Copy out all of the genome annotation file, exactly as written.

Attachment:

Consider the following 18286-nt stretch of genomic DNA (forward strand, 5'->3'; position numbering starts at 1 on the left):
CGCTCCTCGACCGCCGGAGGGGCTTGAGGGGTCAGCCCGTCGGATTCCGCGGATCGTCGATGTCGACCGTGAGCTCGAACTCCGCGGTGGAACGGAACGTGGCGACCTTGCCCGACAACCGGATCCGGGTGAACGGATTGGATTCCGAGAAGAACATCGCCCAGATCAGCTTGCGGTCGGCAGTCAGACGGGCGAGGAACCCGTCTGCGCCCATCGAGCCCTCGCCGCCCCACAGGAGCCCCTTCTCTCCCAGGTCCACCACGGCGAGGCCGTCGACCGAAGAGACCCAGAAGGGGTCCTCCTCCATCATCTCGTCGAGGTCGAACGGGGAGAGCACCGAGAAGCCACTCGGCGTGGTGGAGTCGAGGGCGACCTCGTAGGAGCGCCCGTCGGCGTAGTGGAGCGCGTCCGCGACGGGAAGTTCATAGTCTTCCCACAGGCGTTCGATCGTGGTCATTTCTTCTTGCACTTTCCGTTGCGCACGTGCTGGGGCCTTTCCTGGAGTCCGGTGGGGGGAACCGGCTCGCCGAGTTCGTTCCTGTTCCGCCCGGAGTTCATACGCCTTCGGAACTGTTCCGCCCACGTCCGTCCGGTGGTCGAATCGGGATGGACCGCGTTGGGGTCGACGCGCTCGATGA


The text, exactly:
Consider the following 18286-nt stretch of genomic DNA (forward strand, 5'->3'; position numbering starts at 1 on the left):
CGCTCCTCGACCGCCGGAGGGGCTTGAGGGGTCAGCCCGTCGGATTCCGCGGATCGTCGATGTCGACCGTGAGCTCGAACTCCGCGGTGGAACGGAACGTGGCGACCTTGCCCGACAACCGGATCCGGGTGAACGGATTGGATTCCGAGAAGAACATCGCCCAGATCAGCTTGCGGTCGGCAGTCAGACGGGCGAGGAACCCGTCTGCGCCCATCGAGCCCTCGCCGCCCCACAGGAGCCCCTTCTCTCCCAGGTCCACCACGGCGAGGCCGTCGACCGAAGAGACCCAGAAGGGGTCCTCCTCCATCATCTCGTCGAGGTCGAACGGGGAGAGCACCGAGAAGCCACTCGGCGTGGTGGAGTCGAGGGCGACCTCGTAGGAGCGCCCGTCGGCGTAGTGGAGCGCGTCCGCGACGGGAAGTTCATAGTCTTCCCACAGGCGTTCGATCGTGGTCATTTCTTCTTGCACTTTCCGTTGCGCACGTGCTGGGGCCTTTCCTGGAGTCCGGTGGGGGGAACCGGCTCGCCGAGTTCGTTCCTGTTCCGCCCGGAGTTCATACGCCTTCGGAACTGTTCCGCCCACGTCCGTCCGGTGGTCGAATCGGGATGGACCGCGTTGGGGTCGACGCGCTCGATGA